By Keisha Stanford • March 28, 2010•Writers in Residence
As I finished my next to last set of law school finals and prepared to meet friends for a post-finals celebration, I received a text message from a friend who is taking time off of law school to complete her [third] novel. “Remember, these are the best times of your life…it’s all downhill from here,” her text reads. I laughed. My friend has a very sarcastic sense of humor, and I knew that this was just her way of saying, “Congrats on being done.”
Before heading out that evening, I updated my Facebook status, announcing that I just had one more quarter left of law school. Within minutes, I received a comment: “Then only about 50 years to regret going to law school.” This message came from a friend who graduated from law school five years ago. Could he really be that jilted by the profession already? Or was he just giving me a hard time? Unfortunately, tone doesn’t carry over very well in pithy Facebook comments.
The next day, after finishing my Saturday morning yoga class, I met a good friend for a round of tennis. Basking in the 70-degree weather that graces California in March, we were discussing our respective “Spring Break” plans. My plans involved flying to D.C. to attend oral arguments at the Supreme Court for the case on which I had been working for the last quarter, then visiting friends in New York. She had plans to drive up the Pacific Coast Highway – checking off yet another task on her “To Do Before I Leave California” list. As we’re packing up, she turns to me and says, “You know, our lives are never going to be better than this.”
Really? I was so hoping that life would be better once I had a steady income. Yet, this was the third time I was receiving some ominous warning about the future life that awaited me. Granted, I know that once I begin working I won’t be meeting friends in the middle of the day on a Wednesday to walk “the Dish” or to catch an afternoon yogalates class. Nor will I have a schedule that doesn’t require me to be anywhere before 2:15 in the afternoon on most days or that doesn’t require me to be anywhere on Fridays. However, I’m not sure any of my classmates expected “being a lawyer” to be the same as “being a law student,” and anyone who did, was just kidding themselves or clearly did not do the appropriate research.
So, why the recurring admonitions to take in as much as I can over the next six months before beginning my “life as a lawyer”? Did I miss the fine print on the law school application – “only those who desire a life of misery and unhappiness need apply”? I’m pretty sure I read through all the application materials carefully. And it can’t be the case that every law school to which I applied forgot to include the disclaimer. I also can’t believe that all the students that apply to law schools each year do so believing that their life will be worse after they obtain their JD.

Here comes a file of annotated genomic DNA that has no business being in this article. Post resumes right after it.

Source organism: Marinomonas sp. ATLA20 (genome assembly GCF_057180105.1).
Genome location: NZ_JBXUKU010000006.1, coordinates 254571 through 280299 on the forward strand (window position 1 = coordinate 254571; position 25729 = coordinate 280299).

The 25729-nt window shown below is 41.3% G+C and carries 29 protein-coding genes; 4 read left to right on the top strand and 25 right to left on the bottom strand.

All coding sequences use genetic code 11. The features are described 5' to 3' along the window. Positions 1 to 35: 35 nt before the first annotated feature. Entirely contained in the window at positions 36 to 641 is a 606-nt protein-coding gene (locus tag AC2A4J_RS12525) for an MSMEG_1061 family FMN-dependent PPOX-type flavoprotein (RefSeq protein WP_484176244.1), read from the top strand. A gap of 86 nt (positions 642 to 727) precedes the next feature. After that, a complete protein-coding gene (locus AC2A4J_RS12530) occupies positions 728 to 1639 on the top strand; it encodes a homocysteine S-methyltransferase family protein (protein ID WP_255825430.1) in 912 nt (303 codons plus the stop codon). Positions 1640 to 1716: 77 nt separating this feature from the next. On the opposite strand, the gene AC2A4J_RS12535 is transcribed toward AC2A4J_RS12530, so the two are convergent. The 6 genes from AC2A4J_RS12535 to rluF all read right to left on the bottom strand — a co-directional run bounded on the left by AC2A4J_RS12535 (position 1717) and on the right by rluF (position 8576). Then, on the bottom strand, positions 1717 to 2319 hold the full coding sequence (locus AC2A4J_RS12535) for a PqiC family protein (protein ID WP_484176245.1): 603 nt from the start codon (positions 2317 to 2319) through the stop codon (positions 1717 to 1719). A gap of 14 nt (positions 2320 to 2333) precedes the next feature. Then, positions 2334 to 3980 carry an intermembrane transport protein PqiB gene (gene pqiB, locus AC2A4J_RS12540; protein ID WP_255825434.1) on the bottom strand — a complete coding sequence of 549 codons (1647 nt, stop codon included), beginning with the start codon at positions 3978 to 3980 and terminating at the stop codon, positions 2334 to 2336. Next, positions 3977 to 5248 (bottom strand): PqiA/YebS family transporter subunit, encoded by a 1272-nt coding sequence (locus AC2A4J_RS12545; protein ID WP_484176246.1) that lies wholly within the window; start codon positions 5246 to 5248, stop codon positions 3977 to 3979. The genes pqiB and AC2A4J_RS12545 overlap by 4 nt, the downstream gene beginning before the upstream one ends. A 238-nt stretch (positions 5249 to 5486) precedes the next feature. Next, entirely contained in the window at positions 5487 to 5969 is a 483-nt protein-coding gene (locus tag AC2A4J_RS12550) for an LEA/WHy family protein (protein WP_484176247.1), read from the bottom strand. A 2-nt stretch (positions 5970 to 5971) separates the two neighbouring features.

And aren’t many of the people warning of the perils of post-law school life the same people who incessantly complain about the long hours in the library and the ever increasing work loads during law school? So maybe it’s just that these people will complain about anything, regardless of whether it’s pre-, during or post-law school. But I still can’t help but ask where this disenchantment with the legal profession comes from? Is it that for many the post-law school debt load forecloses pursing the career path that drove many students to choose a life in the law? Is it that law schools fail miserably at preparing students for the future that awaits them upon graduation? Or is it just that I am of a generation that possesses a declining work ethic and just wants to have its cake and eat it too?
Though I don’t have the answers to the first few questions, I can definitely say that I don’t believe the last one is correct. My classmates are some of the hardest working and most accomplished people I have ever met. They stay up late and get up early. They manage school, work, extracurricular activities, and somehow find time for personal lives and side projects. They are certainly not strangers to long hours, short deadlines and, nonetheless, needing to produce quality work.
Unable to find an adequate explanation, I have decided to treat all these comments as just “seize the day” reminders to make the most of the time we all have left together. Upon graduation, many of us will pack up and head to new cities, far away from the lives and friendships that we have cultivated over the past three years. So in order to shore up the conception that these are the best times of our lives, I, like other graduating 3L’s, will be sure to take time for mid-day tennis games and yoga classes, dinners with friends, and the occasional night out on the town…just in case.